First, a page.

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How Tax Preparers Can Protect Taxpayers

As part of the IRS Security Summit, on July 6 the Service published a fact sheet for the "Protect Your Clients, Protect Yourself" effort. The IRS campaign encourages CPAs, attorneys, enrolled agents and other tax preparers to take specific steps to protect clients from identity thieves and tax fraudsters. Many of these security suggestions will also be helpful for individual taxpayers.
  1. Protect Taxpayer Data - Do not leave computers or other systems unsecured. If you change your computer or hard drive, ensure that any client information is properly erased or the hard drive is physically destroyed. You should periodically change your passwords. If you use email to send tax information, you should use a secure system or an encryption method.
  2. Physical Security - Limit staff access to computers and flash drives. If a staff person leaves your business, he or she must no longer be given access, particularly to any network servers. You should train your staff members in security. Do not permit visitors to have access to client information on computers and servers. Lock offices or server rooms when they are not in use.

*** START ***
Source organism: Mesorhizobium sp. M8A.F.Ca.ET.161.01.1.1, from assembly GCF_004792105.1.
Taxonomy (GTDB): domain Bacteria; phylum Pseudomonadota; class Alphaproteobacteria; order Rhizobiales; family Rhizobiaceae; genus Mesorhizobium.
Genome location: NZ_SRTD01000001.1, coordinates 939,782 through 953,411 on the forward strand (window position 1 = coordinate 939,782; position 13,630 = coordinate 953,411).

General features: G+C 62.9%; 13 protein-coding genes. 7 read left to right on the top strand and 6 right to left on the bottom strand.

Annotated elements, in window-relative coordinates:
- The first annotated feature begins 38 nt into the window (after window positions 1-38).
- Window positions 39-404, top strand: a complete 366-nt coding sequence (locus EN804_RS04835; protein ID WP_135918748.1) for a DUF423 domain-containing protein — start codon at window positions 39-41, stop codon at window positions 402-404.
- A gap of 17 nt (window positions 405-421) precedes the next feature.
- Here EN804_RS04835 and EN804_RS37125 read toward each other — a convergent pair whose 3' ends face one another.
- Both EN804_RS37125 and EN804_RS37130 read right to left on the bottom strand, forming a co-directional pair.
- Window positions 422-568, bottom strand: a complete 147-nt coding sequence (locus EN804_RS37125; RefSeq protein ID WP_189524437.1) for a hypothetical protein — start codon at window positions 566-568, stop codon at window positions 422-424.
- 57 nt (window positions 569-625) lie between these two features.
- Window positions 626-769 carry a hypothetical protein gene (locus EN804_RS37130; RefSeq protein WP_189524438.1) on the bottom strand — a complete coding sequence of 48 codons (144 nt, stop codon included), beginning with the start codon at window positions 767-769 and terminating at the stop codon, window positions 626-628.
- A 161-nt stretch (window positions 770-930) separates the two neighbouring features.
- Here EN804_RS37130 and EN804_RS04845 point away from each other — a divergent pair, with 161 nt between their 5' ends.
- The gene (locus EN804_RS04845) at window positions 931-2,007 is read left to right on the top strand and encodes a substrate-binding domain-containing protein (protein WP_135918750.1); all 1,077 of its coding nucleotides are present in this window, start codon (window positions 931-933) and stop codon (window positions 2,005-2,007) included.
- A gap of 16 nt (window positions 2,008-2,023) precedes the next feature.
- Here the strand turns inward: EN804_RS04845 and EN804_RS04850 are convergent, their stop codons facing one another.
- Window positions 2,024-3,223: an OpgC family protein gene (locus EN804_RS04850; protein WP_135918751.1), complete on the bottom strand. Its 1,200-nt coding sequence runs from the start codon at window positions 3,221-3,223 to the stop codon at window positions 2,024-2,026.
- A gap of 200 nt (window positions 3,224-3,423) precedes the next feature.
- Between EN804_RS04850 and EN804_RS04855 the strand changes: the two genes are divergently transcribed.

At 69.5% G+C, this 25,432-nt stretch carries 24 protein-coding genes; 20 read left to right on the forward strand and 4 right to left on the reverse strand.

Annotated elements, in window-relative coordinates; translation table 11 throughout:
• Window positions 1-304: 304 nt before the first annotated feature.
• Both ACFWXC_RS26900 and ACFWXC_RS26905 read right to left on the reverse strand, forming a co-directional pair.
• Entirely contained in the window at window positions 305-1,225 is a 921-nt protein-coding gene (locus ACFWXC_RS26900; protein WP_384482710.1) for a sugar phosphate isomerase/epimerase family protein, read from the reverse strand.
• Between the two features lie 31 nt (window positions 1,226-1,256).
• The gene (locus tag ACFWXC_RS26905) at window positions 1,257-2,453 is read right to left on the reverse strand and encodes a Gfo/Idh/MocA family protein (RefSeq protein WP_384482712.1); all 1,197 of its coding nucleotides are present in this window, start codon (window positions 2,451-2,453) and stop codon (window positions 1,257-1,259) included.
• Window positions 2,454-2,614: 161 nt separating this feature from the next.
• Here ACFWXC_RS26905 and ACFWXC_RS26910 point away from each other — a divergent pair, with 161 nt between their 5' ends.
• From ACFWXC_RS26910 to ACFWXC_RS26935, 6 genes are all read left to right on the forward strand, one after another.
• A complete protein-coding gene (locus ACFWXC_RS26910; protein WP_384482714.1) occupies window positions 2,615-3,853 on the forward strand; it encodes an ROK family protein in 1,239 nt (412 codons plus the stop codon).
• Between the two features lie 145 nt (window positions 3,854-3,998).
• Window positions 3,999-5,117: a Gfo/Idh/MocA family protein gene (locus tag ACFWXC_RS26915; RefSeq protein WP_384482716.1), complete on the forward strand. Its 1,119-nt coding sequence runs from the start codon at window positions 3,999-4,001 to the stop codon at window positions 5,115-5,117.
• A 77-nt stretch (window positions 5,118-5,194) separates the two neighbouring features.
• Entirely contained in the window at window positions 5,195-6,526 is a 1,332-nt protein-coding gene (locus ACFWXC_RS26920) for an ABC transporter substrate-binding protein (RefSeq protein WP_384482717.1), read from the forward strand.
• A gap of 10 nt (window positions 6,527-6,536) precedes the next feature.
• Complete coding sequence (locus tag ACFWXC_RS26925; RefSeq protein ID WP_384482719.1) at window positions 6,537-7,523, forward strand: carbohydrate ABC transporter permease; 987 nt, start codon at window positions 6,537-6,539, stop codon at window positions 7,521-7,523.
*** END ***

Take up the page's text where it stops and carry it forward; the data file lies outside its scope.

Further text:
3. Security Plans - You should develop a written plan for security and conduct periodic security reviews. New staff should be subject to background checks. It is also important to limit access by your staff to computers and servers. Only the staff members who are actually working on client tax materials should have access.
IRS Commissioner John Koskinen approved the effort to encourage good practices by tax preparers. He stated, "We have more than 700,000 tax preparers in this country, with many of those taking good security precautions. But cyber criminals are continuing to evolve, using new technology, ruses, and scams. The tax community handles large volumes of sensitive personal and financial information. We need every tax professional to stay on top of their security to protect taxpayers as well as their businesses."

Tax Proposals of Other Presidential Candidates